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P14 Significance and associations of aberrant right subclavian artery in the fetal cardiology setting
  1. Elena Greco1,
  2. Trisha V Vigneswaran1,2,
  3. Ranjit Akolekar1,
  4. Vita Zidere1,2,
  5. John M Simpson1,2,
  6. Kypros H Nicolaides1
  1. 1Harris Birthright Research Centre, King’s College Hospital, London, SE5 9RS, UK
  2. 2Department of Paediatric Cardiology, Evelina Children Hospital, London, SE1 7EH, UK


Background The aberrant right subclavian artery (ARSA) is the most common branching abnormality of the aortic arch, with an estimated prevalence of 0.5–2% of the population. This anomaly is defined anatomically by the unusual course of the right subclavian artery (RSA), which arises as a fourth vessel from the descending aorta, arriving at the right arm via a path looping behind the trachea and the oesophagus. ARSA is usually asymptomatic in children and poses no implications from the cardiovascular point of view. Pathological and clinical studies have shown the prevalence of ARSA to be significantly increased in individuals with congenital heart defects (CHD) and particularly so, in those with trisomy 21. Several papers have also suggested a strong association of ARSA with other chromosomal and genetic syndromes including 22q11.2.deletion.

Objectives The aim of this study was to describe the prevalence of chromosomal and non-chromosomal syndromes and CHD in a series of 360 consecutive fetuses diagnosed with ARSA in our fetal cardiology clinic.

Material and methods Retrospective analysis of fetuses diagnosed with ARSA during an eight years period (2006–2014). Diagnosis of ARSA was made in transverse three-vessels/arch view with colour flow mapping (Figure 1). Invasive prenatal diagnosis was discussed according to the risk for aneuploidies as adjusted for the presence of ARSA and/or associated cardiac and extra-cardiac abnormalities. Prenatal data were combined with outcome obtained from medical records, pathological examinations and telephone interviews with patients.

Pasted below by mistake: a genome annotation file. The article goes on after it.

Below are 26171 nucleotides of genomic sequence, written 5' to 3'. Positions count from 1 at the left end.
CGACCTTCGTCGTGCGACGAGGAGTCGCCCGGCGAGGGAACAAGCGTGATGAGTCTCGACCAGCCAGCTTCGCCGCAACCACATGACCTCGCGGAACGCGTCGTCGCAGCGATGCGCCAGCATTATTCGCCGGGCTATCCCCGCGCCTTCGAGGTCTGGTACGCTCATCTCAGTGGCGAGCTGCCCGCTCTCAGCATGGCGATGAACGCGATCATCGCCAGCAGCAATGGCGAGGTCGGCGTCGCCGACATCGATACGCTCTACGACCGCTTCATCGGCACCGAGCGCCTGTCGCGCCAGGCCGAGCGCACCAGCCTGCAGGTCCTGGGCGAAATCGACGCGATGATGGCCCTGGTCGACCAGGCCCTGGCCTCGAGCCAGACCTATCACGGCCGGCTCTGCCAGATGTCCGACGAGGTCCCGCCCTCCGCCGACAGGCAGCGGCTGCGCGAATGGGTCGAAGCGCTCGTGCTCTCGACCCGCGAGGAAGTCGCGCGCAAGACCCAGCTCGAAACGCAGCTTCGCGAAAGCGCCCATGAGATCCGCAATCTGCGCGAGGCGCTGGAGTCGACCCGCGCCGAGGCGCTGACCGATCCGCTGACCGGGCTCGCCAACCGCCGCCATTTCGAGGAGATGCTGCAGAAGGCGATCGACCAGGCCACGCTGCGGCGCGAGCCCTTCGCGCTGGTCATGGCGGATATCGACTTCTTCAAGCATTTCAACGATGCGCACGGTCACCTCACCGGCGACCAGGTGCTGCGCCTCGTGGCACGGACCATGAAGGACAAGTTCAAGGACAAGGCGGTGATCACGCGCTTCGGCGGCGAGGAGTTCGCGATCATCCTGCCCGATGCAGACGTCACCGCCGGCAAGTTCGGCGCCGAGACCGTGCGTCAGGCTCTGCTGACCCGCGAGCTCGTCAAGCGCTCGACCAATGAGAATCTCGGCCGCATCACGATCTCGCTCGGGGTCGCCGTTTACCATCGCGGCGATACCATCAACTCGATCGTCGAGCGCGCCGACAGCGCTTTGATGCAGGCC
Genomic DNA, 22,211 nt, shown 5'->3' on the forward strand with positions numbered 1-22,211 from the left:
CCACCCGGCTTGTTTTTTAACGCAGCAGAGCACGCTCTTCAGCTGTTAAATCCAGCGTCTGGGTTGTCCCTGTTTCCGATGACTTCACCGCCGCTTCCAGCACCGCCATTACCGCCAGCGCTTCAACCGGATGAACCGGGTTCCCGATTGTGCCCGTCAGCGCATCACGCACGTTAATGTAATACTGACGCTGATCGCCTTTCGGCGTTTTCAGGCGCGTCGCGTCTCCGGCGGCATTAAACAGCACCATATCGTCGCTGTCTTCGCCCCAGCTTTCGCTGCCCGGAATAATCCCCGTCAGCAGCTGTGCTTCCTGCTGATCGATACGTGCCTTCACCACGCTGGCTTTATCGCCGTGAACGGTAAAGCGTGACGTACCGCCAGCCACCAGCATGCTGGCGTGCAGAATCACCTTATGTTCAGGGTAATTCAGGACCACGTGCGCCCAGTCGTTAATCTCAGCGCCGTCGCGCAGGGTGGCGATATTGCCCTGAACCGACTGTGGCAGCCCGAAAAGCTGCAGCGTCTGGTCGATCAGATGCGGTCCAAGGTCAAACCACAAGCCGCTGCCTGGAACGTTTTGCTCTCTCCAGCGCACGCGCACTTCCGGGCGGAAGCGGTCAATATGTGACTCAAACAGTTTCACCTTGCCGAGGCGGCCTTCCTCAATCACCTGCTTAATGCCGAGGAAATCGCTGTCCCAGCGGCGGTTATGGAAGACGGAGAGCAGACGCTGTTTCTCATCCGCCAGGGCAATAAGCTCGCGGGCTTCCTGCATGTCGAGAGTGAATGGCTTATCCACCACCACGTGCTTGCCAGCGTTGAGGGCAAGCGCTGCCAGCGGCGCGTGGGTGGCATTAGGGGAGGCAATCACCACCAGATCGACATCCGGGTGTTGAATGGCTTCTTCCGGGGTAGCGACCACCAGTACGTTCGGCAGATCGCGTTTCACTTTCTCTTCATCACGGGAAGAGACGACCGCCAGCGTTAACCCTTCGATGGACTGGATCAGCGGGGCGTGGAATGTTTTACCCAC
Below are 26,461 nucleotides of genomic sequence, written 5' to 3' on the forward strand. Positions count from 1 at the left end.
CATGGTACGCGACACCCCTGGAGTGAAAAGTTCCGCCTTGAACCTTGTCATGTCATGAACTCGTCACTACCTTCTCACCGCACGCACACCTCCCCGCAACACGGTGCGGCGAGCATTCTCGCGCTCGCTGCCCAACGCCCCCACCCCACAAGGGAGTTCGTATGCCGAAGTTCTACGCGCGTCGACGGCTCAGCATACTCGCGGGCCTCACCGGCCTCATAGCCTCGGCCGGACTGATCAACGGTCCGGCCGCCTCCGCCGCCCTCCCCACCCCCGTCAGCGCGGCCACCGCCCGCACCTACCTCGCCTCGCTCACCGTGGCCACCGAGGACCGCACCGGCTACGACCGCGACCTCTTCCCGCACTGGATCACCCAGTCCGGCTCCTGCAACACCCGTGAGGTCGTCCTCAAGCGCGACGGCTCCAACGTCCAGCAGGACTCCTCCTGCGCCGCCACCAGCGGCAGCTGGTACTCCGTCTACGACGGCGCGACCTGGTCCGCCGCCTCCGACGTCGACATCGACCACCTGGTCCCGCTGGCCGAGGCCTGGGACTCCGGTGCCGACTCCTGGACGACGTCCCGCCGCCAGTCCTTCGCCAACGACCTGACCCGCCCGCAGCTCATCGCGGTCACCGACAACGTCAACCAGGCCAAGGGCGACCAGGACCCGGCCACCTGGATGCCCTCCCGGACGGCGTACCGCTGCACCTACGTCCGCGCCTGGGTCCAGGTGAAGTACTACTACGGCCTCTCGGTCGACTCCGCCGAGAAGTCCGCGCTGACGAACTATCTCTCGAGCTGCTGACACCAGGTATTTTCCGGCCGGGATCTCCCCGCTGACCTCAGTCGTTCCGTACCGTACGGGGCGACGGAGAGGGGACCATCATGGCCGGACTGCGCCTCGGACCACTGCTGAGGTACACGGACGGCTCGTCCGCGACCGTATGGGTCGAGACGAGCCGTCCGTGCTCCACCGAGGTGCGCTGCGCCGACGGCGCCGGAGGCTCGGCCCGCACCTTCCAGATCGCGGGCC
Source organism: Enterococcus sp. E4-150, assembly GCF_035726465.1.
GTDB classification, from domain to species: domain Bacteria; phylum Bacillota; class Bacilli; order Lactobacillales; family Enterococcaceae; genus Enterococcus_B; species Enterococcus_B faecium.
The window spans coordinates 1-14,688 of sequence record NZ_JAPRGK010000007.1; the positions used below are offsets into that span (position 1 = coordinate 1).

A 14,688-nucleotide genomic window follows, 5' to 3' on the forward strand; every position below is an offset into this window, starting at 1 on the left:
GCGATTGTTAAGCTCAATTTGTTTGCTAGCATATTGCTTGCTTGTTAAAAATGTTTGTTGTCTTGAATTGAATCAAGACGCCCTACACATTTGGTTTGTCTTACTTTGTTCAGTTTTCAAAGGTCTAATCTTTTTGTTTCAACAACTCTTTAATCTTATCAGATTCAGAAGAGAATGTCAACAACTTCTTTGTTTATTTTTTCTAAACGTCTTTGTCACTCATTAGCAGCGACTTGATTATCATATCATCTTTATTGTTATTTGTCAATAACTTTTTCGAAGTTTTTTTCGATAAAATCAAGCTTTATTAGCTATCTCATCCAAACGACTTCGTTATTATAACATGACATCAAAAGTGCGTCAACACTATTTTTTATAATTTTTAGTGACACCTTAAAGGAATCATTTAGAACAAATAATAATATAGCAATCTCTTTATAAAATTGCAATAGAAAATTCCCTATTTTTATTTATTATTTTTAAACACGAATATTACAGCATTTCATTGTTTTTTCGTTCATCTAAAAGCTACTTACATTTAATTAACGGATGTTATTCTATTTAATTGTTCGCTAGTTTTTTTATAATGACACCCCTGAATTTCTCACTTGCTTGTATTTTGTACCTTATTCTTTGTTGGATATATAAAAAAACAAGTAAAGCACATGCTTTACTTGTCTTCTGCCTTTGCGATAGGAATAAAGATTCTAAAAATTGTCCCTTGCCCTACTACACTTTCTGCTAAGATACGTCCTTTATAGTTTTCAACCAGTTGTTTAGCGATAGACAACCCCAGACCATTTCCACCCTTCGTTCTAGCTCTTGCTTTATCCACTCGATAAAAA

Abstract P14 Figure 1

Prenatal ultrasound. The right and left subclavian arteries are seen in their normal position on colour flow mapping, just above the aortic arch level (A); The right subclavian artery arises from the descending aorta behind the trachea and below the level of the aortic arch (B).

Results ARSA was an isolated cardiac finding in 78% (281/360) of cases and associated with a major CHD such as tetralogy of Fallot and hypoplastic left heart syndrome in 22% (79/360). A full karyotype was performed in 60% (217/360) of pregnancies, including 83% of those with ARSA and CHD (66/79) and 54% (151/281) of those where ARSA was an isolated cardiac finding. An abnormal karyotype including trisomy 21 and 22q11.2 deletion was found in 64% (42/66) of cases where ARSA was associated with complex CHD. Trisomy 21 was detected in 25% (37/151) of fetuses with ARSA as an isolated cardiac finding and other aneuploidies in further 7% (11/151) of cases. In our series, there were no cases with 22q11.2 deletion identified where ARSA was an isolated cardiac finding and the majority (76%; 213/281) were livebirths with uneventful postnatal outcome.

Conclusions Our results are consistent with published literature, which suggests that finding of an ARSA should prompt referral to a specialist fetal cardiologist to rule out underlying cardiac defects. A detailed fetal anomaly scan should be performed in order to examine for features of chromosomal abnormalities and invasive testing should be discussed accordingly. If the fetal karyotype is normal and there are no significant cardiac/extracardiac defects, an isolated ARSA is a benign finding with a good postnatal outcome. There is insufficient data from our study to report on association of ARSA with 22q11.2deletion.

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